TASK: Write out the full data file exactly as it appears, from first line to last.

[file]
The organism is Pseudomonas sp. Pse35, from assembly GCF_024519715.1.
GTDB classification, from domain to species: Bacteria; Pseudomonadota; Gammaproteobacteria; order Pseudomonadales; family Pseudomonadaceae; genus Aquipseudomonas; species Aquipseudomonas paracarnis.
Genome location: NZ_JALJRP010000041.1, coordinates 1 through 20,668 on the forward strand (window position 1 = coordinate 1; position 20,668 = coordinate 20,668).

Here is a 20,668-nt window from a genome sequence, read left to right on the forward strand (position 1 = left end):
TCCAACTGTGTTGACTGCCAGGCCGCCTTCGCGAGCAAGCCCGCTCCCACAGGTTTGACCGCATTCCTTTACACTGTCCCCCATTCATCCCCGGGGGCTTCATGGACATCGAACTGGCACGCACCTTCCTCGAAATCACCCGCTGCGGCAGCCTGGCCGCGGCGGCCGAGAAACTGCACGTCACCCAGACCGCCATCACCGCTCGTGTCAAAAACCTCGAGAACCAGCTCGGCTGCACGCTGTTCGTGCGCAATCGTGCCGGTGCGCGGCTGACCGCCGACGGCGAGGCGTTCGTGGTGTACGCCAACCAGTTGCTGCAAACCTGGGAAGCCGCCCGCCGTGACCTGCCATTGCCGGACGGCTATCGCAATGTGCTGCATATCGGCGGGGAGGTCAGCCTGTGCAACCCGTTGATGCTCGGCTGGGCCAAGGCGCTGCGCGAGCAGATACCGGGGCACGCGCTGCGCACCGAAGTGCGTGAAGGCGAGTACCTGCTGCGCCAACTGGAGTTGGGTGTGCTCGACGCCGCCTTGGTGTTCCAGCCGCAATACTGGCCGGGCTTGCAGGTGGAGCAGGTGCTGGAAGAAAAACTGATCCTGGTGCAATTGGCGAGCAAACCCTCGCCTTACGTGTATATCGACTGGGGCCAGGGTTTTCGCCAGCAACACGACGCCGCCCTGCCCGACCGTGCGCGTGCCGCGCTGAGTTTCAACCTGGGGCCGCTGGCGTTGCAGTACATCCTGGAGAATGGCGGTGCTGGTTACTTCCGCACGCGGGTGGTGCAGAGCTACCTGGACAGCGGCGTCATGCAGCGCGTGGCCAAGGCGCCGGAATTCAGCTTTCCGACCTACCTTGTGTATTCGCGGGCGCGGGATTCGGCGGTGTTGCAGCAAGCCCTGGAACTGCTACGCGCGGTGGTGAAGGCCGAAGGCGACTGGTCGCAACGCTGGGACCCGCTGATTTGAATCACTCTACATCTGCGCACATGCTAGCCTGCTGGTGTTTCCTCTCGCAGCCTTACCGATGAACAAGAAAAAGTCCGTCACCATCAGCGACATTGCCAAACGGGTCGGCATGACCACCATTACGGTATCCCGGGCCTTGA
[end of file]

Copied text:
The organism is Pseudomonas sp. Pse35, from assembly GCF_024519715.1.
GTDB classification, from domain to species: Bacteria; Pseudomonadota; Gammaproteobacteria; order Pseudomonadales; family Pseudomonadaceae; genus Aquipseudomonas; species Aquipseudomonas paracarnis.
Genome location: NZ_JALJRP010000041.1, coordinates 1 through 20,668 on the forward strand (window position 1 = coordinate 1; position 20,668 = coordinate 20,668).

Here is a 20,668-nt window from a genome sequence, read left to right on the forward strand (position 1 = left end):
TCCAACTGTGTTGACTGCCAGGCCGCCTTCGCGAGCAAGCCCGCTCCCACAGGTTTGACCGCATTCCTTTACACTGTCCCCCATTCATCCCCGGGGGCTTCATGGACATCGAACTGGCACGCACCTTCCTCGAAATCACCCGCTGCGGCAGCCTGGCCGCGGCGGCCGAGAAACTGCACGTCACCCAGACCGCCATCACCGCTCGTGTCAAAAACCTCGAGAACCAGCTCGGCTGCACGCTGTTCGTGCGCAATCGTGCCGGTGCGCGGCTGACCGCCGACGGCGAGGCGTTCGTGGTGTACGCCAACCAGTTGCTGCAAACCTGGGAAGCCGCCCGCCGTGACCTGCCATTGCCGGACGGCTATCGCAATGTGCTGCATATCGGCGGGGAGGTCAGCCTGTGCAACCCGTTGATGCTCGGCTGGGCCAAGGCGCTGCGCGAGCAGATACCGGGGCACGCGCTGCGCACCGAAGTGCGTGAAGGCGAGTACCTGCTGCGCCAACTGGAGTTGGGTGTGCTCGACGCCGCCTTGGTGTTCCAGCCGCAATACTGGCCGGGCTTGCAGGTGGAGCAGGTGCTGGAAGAAAAACTGATCCTGGTGCAATTGGCGAGCAAACCCTCGCCTTACGTGTATATCGACTGGGGCCAGGGTTTTCGCCAGCAACACGACGCCGCCCTGCCCGACCGTGCGCGTGCCGCGCTGAGTTTCAACCTGGGGCCGCTGGCGTTGCAGTACATCCTGGAGAATGGCGGTGCTGGTTACTTCCGCACGCGGGTGGTGCAGAGCTACCTGGACAGCGGCGTCATGCAGCGCGTGGCCAAGGCGCCGGAATTCAGCTTTCCGACCTACCTTGTGTATTCGCGGGCGCGGGATTCGGCGGTGTTGCAGCAAGCCCTGGAACTGCTACGCGCGGTGGTGAAGGCCGAAGGCGACTGGTCGCAACGCTGGGACCCGCTGATTTGAATCACTCTACATCTGCGCACATGCTAGCCTGCTGGTGTTTCCTCTCGCAGCCTTACCGATGAACAAGAAAAAGTCCGTCACCATCAGCGACATTGCCAAACGGGTCGGCATGACCACCATTACGGTATCCCGGGCCTTGA